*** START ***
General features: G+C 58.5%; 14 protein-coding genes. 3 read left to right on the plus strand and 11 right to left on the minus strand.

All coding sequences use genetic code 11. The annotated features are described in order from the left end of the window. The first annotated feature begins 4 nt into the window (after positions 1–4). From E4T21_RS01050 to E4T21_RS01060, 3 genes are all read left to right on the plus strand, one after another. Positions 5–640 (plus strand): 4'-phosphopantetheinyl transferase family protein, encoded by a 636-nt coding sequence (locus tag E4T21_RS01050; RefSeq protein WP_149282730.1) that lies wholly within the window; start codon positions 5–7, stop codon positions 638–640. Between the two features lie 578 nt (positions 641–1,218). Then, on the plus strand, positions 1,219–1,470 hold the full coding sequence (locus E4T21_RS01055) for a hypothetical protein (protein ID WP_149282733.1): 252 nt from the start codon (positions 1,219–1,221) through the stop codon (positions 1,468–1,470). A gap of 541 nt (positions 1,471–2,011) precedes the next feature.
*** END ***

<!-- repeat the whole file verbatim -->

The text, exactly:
General features: G+C 58.5%; 14 protein-coding genes. 3 read left to right on the plus strand and 11 right to left on the minus strand.

All coding sequences use genetic code 11. The annotated features are described in order from the left end of the window. The first annotated feature begins 4 nt into the window (after positions 1–4). From E4T21_RS01050 to E4T21_RS01060, 3 genes are all read left to right on the plus strand, one after another. Positions 5–640 (plus strand): 4'-phosphopantetheinyl transferase family protein, encoded by a 636-nt coding sequence (locus tag E4T21_RS01050; RefSeq protein WP_149282730.1) that lies wholly within the window; start codon positions 5–7, stop codon positions 638–640. Between the two features lie 578 nt (positions 641–1,218). Then, on the plus strand, positions 1,219–1,470 hold the full coding sequence (locus E4T21_RS01055) for a hypothetical protein (protein ID WP_149282733.1): 252 nt from the start codon (positions 1,219–1,221) through the stop codon (positions 1,468–1,470). A gap of 541 nt (positions 1,471–2,011) precedes the next feature.